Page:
Sadiversary sounds like an anniversary, but instead of a celebratory event, the grieving person commemorates the date their loved one died. Sometimes that date may loom large and foreboding, as you fear falling apart in a fresh new way. Or, you may have expectations and hopes of closure and peace. As usual in the grieving process, your response will be as unique and individual as your relationship with your loved one. With some planning and preparation, the sadiversary can become a memorable grief milestone. Here are some thoughts to help you recognize the truth of your situation and prepare for the sadiversary in emotional, logistical, and spiritual ways.
In anticipating the first sadiversary, recognize that you have spent a year acknowledging and dealing with your loved one’s death. This may be yet another grief challenge, but recognize all the sorrow that you have processed and coped with already. The truth is, you already faced many painful days of grief in those early weeks after your loved one died, and you will get through this one, too. Sadly, there is no award—no prize or recognition—for your survival of one year of grief. Most people will not remember that day of death, the day when your loved one’s life ended and your life changed forever.
Please take heart. The sadiversary is a grieving milestone, a marker on your journey through mourning, sorrow, acceptance, and adjustment. Someday it will not hurt like this, as my mother promised me. A widow at age 36, my mother raised three children on her own and knew what I faced. My mother told me of writing a check once, when she suddenly recognized the date as the day of my father’s deadly plane crash years earlier. Instead of a grief ambush, she felt surprised that it was just an average, normal day. Such healing seems impossible when grief is so fresh and painful, but God’s comfort and healing continues, long after that first year.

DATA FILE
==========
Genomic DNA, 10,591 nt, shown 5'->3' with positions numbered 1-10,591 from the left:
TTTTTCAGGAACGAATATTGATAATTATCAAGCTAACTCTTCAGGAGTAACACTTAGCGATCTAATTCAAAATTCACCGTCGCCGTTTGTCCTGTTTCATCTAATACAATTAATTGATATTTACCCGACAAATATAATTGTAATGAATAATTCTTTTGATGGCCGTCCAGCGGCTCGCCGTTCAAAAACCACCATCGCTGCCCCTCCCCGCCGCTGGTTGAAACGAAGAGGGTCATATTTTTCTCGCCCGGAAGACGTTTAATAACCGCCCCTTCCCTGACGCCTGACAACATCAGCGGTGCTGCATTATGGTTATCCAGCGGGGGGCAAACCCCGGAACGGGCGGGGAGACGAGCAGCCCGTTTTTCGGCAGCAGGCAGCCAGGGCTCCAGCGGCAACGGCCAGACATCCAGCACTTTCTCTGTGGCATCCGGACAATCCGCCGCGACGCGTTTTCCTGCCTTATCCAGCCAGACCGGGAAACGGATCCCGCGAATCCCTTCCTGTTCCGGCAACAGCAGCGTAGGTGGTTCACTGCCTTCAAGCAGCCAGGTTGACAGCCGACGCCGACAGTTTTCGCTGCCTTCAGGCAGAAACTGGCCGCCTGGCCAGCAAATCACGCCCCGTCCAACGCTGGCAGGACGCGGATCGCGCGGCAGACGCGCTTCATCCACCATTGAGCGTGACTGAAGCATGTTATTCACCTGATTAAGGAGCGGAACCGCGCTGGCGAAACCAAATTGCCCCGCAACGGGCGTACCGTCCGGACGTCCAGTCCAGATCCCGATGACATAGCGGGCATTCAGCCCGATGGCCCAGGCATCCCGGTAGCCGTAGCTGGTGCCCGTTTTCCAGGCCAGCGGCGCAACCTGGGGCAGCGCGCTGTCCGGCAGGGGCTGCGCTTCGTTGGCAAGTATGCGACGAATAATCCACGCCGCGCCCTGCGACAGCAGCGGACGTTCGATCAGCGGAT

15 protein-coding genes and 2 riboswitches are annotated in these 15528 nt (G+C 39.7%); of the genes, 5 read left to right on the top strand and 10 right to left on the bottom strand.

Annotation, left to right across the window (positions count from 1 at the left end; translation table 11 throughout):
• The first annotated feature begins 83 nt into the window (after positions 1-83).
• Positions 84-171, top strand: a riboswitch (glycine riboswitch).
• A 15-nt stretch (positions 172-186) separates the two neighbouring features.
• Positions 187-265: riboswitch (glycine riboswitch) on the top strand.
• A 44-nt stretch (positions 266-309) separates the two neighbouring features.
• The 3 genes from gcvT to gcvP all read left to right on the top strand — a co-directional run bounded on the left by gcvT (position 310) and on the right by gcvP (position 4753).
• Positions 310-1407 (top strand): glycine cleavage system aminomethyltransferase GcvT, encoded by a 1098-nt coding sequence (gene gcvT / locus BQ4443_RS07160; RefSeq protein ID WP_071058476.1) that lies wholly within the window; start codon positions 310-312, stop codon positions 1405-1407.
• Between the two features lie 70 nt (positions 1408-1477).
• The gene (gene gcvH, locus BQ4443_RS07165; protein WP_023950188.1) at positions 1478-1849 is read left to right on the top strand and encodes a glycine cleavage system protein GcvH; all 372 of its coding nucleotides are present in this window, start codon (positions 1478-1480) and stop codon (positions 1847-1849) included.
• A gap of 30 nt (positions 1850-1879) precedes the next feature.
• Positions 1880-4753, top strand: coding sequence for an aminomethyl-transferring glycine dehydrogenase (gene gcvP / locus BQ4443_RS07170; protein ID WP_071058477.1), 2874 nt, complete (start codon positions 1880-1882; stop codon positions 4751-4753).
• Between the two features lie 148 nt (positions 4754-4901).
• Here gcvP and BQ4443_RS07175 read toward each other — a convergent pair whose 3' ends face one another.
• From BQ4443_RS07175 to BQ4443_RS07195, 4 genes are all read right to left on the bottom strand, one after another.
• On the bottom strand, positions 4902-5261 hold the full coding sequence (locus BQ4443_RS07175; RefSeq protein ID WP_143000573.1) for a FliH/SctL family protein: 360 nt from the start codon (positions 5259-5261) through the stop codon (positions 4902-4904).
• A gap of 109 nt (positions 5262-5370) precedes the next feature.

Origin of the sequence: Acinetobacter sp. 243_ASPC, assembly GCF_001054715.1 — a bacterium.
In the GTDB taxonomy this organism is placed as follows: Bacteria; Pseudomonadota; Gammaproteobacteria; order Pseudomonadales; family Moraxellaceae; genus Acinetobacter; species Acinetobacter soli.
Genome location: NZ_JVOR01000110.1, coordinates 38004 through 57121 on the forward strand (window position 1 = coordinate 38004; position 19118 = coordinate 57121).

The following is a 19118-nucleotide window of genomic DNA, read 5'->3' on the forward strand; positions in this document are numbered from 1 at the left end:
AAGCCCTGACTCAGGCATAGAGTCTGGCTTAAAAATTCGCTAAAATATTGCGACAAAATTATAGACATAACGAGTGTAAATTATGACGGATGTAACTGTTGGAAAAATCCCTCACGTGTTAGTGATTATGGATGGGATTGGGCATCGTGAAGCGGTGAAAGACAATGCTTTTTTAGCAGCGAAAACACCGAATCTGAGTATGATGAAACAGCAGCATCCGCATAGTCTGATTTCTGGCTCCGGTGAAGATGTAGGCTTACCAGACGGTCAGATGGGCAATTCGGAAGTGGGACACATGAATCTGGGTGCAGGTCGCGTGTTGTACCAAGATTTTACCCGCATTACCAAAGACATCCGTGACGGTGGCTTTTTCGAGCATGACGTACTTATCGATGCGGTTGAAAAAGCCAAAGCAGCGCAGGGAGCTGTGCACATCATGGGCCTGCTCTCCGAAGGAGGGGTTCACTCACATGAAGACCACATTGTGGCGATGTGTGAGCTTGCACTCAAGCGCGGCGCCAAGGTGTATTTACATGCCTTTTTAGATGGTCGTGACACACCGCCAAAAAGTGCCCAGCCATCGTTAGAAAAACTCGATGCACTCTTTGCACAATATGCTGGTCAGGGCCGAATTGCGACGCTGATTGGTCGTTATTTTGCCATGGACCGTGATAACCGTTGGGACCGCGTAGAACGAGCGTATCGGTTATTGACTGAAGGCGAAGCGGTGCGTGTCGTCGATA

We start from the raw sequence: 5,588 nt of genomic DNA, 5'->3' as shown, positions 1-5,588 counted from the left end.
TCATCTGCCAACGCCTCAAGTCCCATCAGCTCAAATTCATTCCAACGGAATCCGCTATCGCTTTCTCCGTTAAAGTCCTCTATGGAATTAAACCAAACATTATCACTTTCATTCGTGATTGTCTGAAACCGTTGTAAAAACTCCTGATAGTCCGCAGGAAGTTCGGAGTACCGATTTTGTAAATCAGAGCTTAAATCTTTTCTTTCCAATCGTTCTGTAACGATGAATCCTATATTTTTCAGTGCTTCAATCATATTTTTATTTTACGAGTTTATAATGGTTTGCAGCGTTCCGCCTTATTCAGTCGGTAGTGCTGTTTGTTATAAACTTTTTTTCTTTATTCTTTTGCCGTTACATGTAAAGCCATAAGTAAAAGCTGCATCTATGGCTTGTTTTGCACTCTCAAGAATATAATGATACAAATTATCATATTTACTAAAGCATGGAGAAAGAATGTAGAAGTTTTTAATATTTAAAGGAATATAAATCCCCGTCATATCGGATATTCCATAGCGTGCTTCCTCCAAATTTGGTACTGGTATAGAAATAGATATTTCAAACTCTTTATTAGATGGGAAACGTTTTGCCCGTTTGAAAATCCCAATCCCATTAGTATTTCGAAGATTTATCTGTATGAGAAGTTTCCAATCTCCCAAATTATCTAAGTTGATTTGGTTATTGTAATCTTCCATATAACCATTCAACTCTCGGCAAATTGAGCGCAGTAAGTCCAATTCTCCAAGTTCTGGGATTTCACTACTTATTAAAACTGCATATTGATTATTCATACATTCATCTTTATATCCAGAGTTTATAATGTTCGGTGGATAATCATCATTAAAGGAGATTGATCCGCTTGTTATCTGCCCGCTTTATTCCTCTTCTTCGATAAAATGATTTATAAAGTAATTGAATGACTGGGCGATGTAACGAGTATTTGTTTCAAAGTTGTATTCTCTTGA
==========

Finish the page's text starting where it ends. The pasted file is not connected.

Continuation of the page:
Emotional: Be Gentle with Yourself
Please be gentle with yourself. Allow yourself time and space to grieve on the sadiversary. Remember and honor your loved one in whatever way is best for you. By now, you will know what that looks like. For example, look through photos, read letters, watch videos, or play music. Be by yourself or find emotional support reminiscing with others who also loved this person. Or plan both solitary and group activities for that day. This might be a sad time, but recognize how far you have come in terms of grieving and living life again.
Logistics: Make a Plan
Make a plan so that the day doesn’t stretch out in dread before you or get filled with so many work projects that you have no time to reflect. Schedule something in honor of your loved one. My six-year-old son decided that our family should go on a bike ride for the first sadiversary, because Daddy liked to bike. My kids chose the route, biking back and forth to the house of family friends. As my little guy rode his “big-boy bike,” from which Daddy had recently removed the training wheels, I fought back tears. I recognized my son’s determination to honor Daddy as those little legs churned round and round at the pedals, a total of over nine miles that day.
Schedule something you enjoy, like an outdoor activity, a restaurant outing, or a concert—whatever makes you smile. My in-laws spent sadiversaries eating out at a Mexican restaurant, my husband’s favorite cuisine. The people you choose to spend time with do not need to know about the occasion. After I moved and my husband had been gone for years, I often scheduled sadiversary events with girlfriends. They had no idea about the significance of the date and had never met my husband, but I enjoyed having a planned activity.
Spiritual: Trust God
Recognize and remember what God has done for you in this past year of mourning and sorrow. Reflecting on your early grief may elicit pain again, but you can truly appreciate how God has comforted you. How did God encourage you? Provide for you? Remind you of His love? Help you grow in your faith? Speak to you through His word? Pray and thank God for His comfort. Read God’s Word and ask Him to guide you into the next phase of your life. Spend time writing your reflections down. You may identify progress that you did not recognize before. Trust God for His healing.
As you acknowledge this loss and honor the deceased, this sadiversary may be a grief milestone that propels you forward. May God use this day to remind you of His love for you.
Ruth (Sandin) Hook says
What a great piece, Tina! I am happy you shared the website with me. I will direct other widows to you.